Though the UIC has repeatedly stressed that it does not intend to set up a Taliban-style government, there are reports that some overzealous Islamists have imposed a ban on music, dance and Bollywood films in parts of Mogadishu.

The Ethiopian government said that the provisional government that functioned out of Baidoa had asked for assistance. The presence of Ethiopian troops inside Somalia was officially confirmed on the eve of the peace talks between the internationally recognised provisional government and UIC militia leaders, held in the Sudanese capital Khartoum.

Both sides signed a ceasefire agreement in June after the last warlord in Mogadishu, Abdi Hassan Awale Qeydid, surrendered to the Islamic militia. The militia leaders had said that they had no plans to attack Baidoa. It is no secret that the interim government of "President" Abdullahi Yusuf has been under the protection of Ethiopian troops for some time.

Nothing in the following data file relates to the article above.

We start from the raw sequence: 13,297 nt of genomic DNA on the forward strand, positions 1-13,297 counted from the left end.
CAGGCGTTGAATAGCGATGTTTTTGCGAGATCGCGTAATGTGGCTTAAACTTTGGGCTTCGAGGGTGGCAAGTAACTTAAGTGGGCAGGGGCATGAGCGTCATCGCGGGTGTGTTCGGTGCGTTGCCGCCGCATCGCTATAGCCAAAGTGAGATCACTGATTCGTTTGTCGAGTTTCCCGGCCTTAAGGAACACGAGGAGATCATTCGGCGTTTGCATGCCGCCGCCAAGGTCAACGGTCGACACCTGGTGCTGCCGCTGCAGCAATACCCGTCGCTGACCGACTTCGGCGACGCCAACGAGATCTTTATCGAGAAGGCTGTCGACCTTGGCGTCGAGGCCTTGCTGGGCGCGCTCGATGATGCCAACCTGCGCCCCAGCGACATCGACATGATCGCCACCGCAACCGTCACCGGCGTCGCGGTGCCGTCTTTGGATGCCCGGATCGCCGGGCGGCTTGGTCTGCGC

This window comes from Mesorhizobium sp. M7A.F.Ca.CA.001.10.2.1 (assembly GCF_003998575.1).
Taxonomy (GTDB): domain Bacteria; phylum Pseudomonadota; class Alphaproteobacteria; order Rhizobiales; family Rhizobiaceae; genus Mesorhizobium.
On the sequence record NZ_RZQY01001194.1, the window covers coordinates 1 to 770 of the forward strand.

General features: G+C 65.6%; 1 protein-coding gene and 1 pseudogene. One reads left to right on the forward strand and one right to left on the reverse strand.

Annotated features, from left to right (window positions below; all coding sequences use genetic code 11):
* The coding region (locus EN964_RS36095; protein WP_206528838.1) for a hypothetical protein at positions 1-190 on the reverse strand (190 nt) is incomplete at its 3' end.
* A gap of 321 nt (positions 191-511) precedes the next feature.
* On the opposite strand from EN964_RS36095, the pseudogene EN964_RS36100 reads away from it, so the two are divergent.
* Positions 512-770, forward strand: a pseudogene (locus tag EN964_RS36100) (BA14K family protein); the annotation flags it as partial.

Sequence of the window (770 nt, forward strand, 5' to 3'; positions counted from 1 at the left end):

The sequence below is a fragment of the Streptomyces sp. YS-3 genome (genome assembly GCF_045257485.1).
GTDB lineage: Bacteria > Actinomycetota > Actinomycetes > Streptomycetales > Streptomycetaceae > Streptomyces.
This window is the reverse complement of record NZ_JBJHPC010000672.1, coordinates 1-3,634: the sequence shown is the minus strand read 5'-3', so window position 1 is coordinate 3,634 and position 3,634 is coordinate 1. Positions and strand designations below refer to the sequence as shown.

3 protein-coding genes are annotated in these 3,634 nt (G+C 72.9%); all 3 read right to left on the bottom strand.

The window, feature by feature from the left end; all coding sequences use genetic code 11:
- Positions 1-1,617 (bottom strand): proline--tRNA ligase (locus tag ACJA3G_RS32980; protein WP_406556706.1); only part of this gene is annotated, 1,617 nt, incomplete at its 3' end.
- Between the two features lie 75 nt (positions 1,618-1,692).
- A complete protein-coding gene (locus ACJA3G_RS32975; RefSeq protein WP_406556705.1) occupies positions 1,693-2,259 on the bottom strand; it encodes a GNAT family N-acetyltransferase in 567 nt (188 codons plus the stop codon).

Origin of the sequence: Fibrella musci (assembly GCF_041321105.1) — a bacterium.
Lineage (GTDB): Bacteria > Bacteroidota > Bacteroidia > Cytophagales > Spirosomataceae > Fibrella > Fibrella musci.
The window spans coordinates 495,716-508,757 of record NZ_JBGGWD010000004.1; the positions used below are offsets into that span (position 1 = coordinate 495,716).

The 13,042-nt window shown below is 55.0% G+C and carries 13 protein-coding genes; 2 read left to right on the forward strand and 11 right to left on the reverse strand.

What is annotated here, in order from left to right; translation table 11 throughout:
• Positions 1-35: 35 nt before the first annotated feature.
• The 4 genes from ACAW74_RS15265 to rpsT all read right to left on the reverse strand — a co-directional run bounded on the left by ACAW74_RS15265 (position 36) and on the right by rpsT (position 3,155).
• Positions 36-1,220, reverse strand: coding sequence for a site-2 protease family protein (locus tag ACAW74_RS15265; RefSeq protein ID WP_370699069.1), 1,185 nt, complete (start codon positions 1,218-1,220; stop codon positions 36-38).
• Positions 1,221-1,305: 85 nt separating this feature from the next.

Ethiopian Information Minister Berhan Hailu asserted in the third week of July that his country would use "all the means at our disposal to crush the Islamist group if they attempt to attack Baidoa". Before that U.S. President George W. Bush warned that he would not tolerate Somalia becoming another Taliban-ruled Afghanistan. The UIC chairman in turn warned the U.S. against interfering in the affairs of Somalia. "If U.S. forces intervene directly against us in Mogadishu, then we are ready to teach them a lesson they will never forget and repeat their defeat in 1993," Sheikh Ahmad told the Arabic daily Asharq al-Awsat. A U.S. anti-terror task force is based in neighbouring Djibouti and may intervene in support of the Ethiopian troops.